This paper analyses the use of modality in political discourse, focusing on UK TV electoral debates. While much of research on the discourse of electoral campaigns has been carried out in the field of political communication, with attention devoted mostly to macro-categories such as topics and functions, a call has come from those quarters (Benoit 2000) for a more fine-grained analysis addressing how topics are constructed and functions are performed linguistically. The analysis of modality offers a chance in this direction. Modality, concerned as it is with ‘the status of the proposition that describes an event’ (Palmer 2001: 1), or the “qualification of states of affairs” (Nuyts 2005) plays a crucial role in the discourse of electoral campaigns, where the establishing of consensus rests mainly on the capacity of constructing a certain representation of reality (what is) and of possible alternatives (what should be, what may be, what would be). In light of the above this paper analyses the use of the modal verbs ‘can’ and ‘should’ in the 2010 TV debates, from a Computer-Assisted Discourse Analysis (CADS) perspective, looking for relations between formal and functional aspects. Results suggest a specialization of functions for the two modals taken into consideration. Can, expressing possibility with commissive value, is mostly used in moves extolling candidates’ own virtues, while should, generally occurring with its core meaning of subjective obligation, is used in attacks to the adversaries.

Degano, C. (2013). The Use of Modality in UK TV Electoral Debates.. In W.C. Franca Poppi (a cura di), The Three Waves of Globalization: Winds of Change in Professional, Institutional and Academic Genres. (pp. 197-220). Newscastle upon Tyne (GB) : Cambridge Scholars Publishing.

The Use of Modality in UK TV Electoral Debates.

DEGANO, CHIARA
2013

Abstract

This paper analyses the use of modality in political discourse, focusing on UK TV electoral debates. While much of research on the discourse of electoral campaigns has been carried out in the field of political communication, with attention devoted mostly to macro-categories such as topics and functions, a call has come from those quarters (Benoit 2000) for a more fine-grained analysis addressing how topics are constructed and functions are performed linguistically. The analysis of modality offers a chance in this direction. Modality, concerned as it is with ‘the status of the proposition that describes an event’ (Palmer 2001: 1), or the “qualification of states of affairs” (Nuyts 2005) plays a crucial role in the discourse of electoral campaigns, where the establishing of consensus rests mainly on the capacity of constructing a certain representation of reality (what is) and of possible alternatives (what should be, what may be, what would be). In light of the above this paper analyses the use of the modal verbs ‘can’ and ‘should’ in the 2010 TV debates, from a Computer-Assisted Discourse Analysis (CADS) perspective, looking for relations between formal and functional aspects. Results suggest a specialization of functions for the two modals taken into consideration. Can, expressing possibility with commissive value, is mostly used in moves extolling candidates’ own virtues, while should, generally occurring with its core meaning of subjective obligation, is used in attacks to the adversaries.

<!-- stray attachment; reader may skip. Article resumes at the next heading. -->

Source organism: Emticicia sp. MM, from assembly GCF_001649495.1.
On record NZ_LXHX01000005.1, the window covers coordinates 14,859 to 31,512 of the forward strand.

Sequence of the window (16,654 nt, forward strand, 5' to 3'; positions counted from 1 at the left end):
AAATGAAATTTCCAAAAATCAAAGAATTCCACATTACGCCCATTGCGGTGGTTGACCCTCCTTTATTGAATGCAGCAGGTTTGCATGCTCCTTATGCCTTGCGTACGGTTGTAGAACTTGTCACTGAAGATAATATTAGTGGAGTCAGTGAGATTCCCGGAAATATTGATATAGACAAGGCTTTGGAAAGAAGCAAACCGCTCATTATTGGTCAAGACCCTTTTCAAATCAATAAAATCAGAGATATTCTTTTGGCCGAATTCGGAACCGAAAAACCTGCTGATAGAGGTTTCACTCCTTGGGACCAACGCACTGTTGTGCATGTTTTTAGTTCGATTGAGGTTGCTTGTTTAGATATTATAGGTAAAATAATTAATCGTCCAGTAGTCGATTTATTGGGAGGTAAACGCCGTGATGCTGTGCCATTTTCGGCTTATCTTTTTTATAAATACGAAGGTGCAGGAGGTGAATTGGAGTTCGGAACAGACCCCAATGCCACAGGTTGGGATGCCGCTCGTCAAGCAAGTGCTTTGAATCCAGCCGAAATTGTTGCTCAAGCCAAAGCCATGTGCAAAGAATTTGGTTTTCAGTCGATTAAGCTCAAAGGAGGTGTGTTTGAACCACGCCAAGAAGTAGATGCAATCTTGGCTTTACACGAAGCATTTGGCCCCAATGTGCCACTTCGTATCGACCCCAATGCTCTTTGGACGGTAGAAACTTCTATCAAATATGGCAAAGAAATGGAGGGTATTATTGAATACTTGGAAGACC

Settore L-LIN/12 - Lingua e Traduzione - Lingua Inglese
English
Rilevanza internazionale
Capitolo o saggio
Degano, C. (2013). The Use of Modality in UK TV Electoral Debates.. In W.C. Franca Poppi (a cura di), The Three Waves of Globalization: Winds of Change in Professional, Institutional and Academic Genres. (pp. 197-220). Newscastle upon Tyne (GB) : Cambridge Scholars Publishing.
Degano, C
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Utilizza questo identificativo per citare o creare un link a questo documento: https://hdl.handle.net/2108/139264
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